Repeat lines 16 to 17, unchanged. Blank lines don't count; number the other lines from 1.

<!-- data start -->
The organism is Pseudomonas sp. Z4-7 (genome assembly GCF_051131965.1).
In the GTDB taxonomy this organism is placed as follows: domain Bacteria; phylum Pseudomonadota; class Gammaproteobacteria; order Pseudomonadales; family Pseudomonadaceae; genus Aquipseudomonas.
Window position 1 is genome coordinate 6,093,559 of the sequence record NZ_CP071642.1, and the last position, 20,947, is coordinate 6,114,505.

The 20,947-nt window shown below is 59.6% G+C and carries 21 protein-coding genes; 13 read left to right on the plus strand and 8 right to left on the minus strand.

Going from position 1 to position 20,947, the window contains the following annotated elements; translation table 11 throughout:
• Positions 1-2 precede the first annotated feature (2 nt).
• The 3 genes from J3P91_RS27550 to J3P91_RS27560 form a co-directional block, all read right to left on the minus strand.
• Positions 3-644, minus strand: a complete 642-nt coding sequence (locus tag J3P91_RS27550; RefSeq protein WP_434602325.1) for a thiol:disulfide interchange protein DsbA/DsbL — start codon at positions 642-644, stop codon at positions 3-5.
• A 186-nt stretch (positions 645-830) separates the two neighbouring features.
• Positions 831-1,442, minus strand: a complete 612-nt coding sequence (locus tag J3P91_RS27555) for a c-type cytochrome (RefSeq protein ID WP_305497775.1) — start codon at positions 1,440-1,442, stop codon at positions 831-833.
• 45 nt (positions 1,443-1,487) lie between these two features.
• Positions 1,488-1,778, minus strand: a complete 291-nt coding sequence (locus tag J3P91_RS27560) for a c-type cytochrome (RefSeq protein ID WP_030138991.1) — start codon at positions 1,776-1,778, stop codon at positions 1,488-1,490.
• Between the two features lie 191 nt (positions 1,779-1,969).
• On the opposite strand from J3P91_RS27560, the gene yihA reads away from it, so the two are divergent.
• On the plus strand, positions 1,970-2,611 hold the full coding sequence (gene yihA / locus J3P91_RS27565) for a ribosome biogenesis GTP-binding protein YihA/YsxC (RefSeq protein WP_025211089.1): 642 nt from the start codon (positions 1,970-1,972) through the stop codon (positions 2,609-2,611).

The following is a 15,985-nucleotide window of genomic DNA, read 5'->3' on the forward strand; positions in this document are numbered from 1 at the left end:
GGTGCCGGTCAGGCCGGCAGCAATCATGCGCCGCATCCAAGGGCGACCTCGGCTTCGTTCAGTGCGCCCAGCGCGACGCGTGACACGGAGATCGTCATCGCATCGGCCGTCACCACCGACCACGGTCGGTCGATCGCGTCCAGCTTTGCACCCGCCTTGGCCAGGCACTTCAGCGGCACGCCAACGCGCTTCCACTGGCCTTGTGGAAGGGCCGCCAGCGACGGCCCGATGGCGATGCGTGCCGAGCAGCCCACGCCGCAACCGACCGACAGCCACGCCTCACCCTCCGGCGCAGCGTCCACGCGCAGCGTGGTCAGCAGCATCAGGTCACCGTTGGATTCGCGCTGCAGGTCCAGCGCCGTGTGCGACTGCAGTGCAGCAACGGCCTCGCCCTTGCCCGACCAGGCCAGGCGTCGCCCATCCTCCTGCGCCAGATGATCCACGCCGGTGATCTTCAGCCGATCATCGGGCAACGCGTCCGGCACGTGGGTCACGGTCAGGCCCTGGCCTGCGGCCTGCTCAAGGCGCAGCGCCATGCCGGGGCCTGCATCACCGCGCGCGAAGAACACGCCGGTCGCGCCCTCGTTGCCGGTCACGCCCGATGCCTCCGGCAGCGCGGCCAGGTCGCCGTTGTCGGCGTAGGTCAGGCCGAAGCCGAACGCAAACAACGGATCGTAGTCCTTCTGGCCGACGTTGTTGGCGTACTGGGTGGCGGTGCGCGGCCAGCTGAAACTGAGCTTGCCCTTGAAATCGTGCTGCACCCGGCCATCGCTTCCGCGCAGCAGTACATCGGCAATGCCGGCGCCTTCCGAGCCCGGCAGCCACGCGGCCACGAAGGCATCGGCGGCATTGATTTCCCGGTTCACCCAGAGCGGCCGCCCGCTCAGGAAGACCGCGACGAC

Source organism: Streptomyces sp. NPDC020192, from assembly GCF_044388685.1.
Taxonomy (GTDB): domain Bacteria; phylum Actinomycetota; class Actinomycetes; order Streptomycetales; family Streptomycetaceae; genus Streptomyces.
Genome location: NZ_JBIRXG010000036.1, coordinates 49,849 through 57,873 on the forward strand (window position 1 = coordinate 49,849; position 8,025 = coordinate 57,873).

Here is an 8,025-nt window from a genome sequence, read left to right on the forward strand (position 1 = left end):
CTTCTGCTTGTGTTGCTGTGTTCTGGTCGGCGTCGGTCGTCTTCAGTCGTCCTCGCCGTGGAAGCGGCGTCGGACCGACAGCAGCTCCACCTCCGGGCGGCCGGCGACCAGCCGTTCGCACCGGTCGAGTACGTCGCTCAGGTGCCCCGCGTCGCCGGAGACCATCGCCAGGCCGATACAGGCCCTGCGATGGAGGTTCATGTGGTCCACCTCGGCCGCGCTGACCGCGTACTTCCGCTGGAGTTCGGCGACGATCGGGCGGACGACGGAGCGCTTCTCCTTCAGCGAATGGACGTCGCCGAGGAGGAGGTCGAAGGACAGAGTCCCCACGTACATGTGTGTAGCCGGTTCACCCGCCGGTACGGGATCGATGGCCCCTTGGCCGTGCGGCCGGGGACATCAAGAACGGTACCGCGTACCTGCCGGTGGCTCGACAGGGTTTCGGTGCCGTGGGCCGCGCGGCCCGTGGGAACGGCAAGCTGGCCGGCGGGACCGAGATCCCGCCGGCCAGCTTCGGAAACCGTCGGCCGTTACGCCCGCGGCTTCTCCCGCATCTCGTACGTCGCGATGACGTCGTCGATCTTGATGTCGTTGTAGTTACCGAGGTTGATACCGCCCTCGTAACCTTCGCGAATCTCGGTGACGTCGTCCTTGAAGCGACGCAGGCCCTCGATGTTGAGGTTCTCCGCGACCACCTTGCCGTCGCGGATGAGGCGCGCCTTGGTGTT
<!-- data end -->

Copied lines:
The following is a 15,985-nucleotide window of genomic DNA, read 5'->3' on the forward strand; positions in this document are numbered from 1 at the left end:
GGTGCCGGTCAGGCCGGCAGCAATCATGCGCCGCATCCAAGGGCGACCTCGGCTTCGTTCAGTGCGCCCAGCGCGACGCGTGACACGGAGATCGTCATCGCATCGGCCGTCACCACCGACCACGGTCGGTCGATCGCGTCCAGCTTTGCACCCGCCTTGGCCAGGCACTTCAGCGGCACGCCAACGCGCTTCCACTGGCCTTGTGGAAGGGCCGCCAGCGACGGCCCGATGGCGATGCGTGCCGAGCAGCCCACGCCGCAACCGACCGACAGCCACGCCTCACCCTCCGGCGCAGCGTCCACGCGCAGCGTGGTCAGCAGCATCAGGTCACCGTTGGATTCGCGCTGCAGGTCCAGCGCCGTGTGCGACTGCAGTGCAGCAACGGCCTCGCCCTTGCCCGACCAGGCCAGGCGTCGCCCATCCTCCTGCGCCAGATGATCCACGCCGGTGATCTTCAGCCGATCATCGGGCAACGCGTCCGGCACGTGGGTCACGGTCAGGCCCTGGCCTGCGGCCTGCTCAAGGCGCAGCGCCATGCCGGGGCCTGCATCACCGCGCGCGAAGAACACGCCGGTCGCGCCCTCGTTGCCGGTCACGCCCGATGCCTCCGGCAGCGCGGCCAGGTCGCCGTTGTCGGCGTAGGTCAGGCCGAAGCCGAACGCAAACAACGGATCGTAGTCCTTCTGGCCGACGTTGTTGGCGTACTGGGTGGCGGTGCGCGGCCAGCTGAAACTGAGCTTGCCCTTGAAATCGTGCTGCACCCGGCCATCGCTTCCGCGCAGCAGTACATCGGCAATGCCGGCGCCTTCCGAGCCCGGCAGCCACGCGGCCACGAAGGCATCGGCGGCATTGATTTCCCGGTTCACCCAGAGCGGCCGCCCGCTCAGGAAGACCGCGACGAC